What was the public dialogue about?
The idea behind public dialogue is that the public are listened to and their concerns and aspirations are taken into consideration, as much as NERC takes into consideration the views of other stakeholders in research, such as business or policy.
The digital environment and public engagement teams joined forces to explore public opinion about NERC’s new digital environment programmes. The pilot project involved two rounds of facilitated workshops in London and Swindon, led by dialogue specialists Hopkins Van Mil, with eight members of NERC staff, and the Digital Environment Champions. Participants were paid to be part of the project and recruited to cover a broad demographic through different methods, including street selection. They were asked to consider what were the issues, such as ethical or environmental, and any new ideas they had on digital environment which those working in the field may not have considered.
Both workshops fed back a strong sense that NERC’s work is important. Many people had not previously considered that a better understanding of the changing planet has the potential to positively affect so many aspects of society, including health, wellbeing and economic growth.
The groups made recommendations for the digital environment theme:
- Gain user feedback on digital tools, including citizen science apps: the uptake will depend on the extent to which people can understand and use the data and tools.
- Involve [public] people in research to ensure people take greater ownership over the issues the research highlights, including through gathering data.
“…if there’s a better interface between scientists, government and public, there’s a bigger base source of data. The public have more ownership over the issues if they’re involved in gathering the data. The government can then create new programmes to improve the environment and lifestyles of the public, based on new research”, participant.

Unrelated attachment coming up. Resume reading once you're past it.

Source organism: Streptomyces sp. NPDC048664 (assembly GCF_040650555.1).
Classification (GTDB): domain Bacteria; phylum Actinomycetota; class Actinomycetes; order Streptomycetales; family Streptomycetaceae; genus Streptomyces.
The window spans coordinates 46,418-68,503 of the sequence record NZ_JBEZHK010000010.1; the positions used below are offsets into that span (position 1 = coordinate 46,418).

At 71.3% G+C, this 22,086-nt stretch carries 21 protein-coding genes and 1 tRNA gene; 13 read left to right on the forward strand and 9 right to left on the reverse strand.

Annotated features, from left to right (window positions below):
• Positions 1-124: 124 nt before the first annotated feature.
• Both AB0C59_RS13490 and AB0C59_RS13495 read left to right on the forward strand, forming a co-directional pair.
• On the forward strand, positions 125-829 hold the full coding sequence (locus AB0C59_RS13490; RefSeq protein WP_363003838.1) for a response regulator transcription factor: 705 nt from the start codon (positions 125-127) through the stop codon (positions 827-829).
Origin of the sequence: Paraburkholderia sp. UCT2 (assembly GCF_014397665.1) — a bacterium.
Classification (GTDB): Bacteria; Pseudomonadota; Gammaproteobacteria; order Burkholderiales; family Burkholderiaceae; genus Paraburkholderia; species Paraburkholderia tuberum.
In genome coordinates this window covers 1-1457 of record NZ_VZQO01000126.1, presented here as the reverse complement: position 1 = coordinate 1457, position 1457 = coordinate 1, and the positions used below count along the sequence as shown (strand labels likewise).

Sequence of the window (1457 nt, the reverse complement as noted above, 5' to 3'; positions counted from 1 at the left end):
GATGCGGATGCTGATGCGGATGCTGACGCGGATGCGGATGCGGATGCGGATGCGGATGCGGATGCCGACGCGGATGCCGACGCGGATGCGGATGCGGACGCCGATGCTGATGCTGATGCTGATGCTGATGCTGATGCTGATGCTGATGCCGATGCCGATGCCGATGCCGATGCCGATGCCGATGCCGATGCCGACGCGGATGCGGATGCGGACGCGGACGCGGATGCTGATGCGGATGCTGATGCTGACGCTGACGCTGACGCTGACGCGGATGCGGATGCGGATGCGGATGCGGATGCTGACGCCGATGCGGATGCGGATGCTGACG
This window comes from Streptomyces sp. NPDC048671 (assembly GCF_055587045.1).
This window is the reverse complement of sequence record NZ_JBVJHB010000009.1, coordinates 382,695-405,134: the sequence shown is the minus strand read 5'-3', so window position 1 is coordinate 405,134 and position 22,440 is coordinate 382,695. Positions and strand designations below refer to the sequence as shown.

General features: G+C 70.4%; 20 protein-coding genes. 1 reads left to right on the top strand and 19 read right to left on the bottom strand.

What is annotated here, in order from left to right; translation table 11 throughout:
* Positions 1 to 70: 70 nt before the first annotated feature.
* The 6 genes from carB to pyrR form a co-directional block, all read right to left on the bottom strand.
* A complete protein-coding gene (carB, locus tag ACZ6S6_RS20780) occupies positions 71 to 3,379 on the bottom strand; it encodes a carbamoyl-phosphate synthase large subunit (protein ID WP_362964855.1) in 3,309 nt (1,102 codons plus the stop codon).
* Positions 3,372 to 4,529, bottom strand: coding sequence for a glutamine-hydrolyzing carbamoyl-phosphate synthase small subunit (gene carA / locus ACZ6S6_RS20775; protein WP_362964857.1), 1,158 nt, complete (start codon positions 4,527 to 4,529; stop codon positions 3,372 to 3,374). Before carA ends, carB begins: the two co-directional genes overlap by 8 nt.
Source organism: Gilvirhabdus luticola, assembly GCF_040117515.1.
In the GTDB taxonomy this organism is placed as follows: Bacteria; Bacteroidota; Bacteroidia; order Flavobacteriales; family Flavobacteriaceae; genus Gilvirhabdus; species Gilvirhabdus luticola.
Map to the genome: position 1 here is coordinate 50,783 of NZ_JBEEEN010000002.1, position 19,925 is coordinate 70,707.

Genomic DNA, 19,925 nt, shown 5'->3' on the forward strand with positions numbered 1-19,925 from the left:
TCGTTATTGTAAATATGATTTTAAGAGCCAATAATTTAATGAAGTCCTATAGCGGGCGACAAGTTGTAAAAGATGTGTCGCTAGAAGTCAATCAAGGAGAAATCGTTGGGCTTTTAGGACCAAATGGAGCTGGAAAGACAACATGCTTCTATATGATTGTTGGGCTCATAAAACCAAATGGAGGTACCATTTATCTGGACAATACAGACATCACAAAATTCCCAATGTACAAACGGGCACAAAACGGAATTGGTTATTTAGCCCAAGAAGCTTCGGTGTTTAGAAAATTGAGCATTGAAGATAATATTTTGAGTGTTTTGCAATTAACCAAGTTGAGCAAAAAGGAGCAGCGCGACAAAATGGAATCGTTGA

- Make sure people’s involvement is meaningful. Participants were genuinely interested in being involved with reputable environmental research such as NERC’s, which they saw as immensely powerful due to its ability to capture and combine big data sets. This was considered more impactful than passive engagement such as watching documentaries.
“It’s like helping the environment made easy, because usually you find it quite hard to help the environment, but that’s easy, you take a picture and done, you feel you do something good”, London participant.
- Open up data, for example, people felt that “the slightly mysterious dark cabinets” containing air monitoring equipment in their cities should be made more visible, portable and numerous. There was consensus that transparency is preferable over not having access to the information from monitoring the environment, even though there is potential for revealing issues, such as pollution or flooding affecting where people want to live.
“We’ve got every right to know everything about our environment”, London participant.
- Communicate effectively about environmental science research:
- Clear, unequivocal data about their environment, can be a catalyst for citizens to act
- Draw attention to what is happening in people’s local environment to enable talk about global issues
- Talk about the impact of research: for example, people wanted to know how research would impact positively on policies for the environment.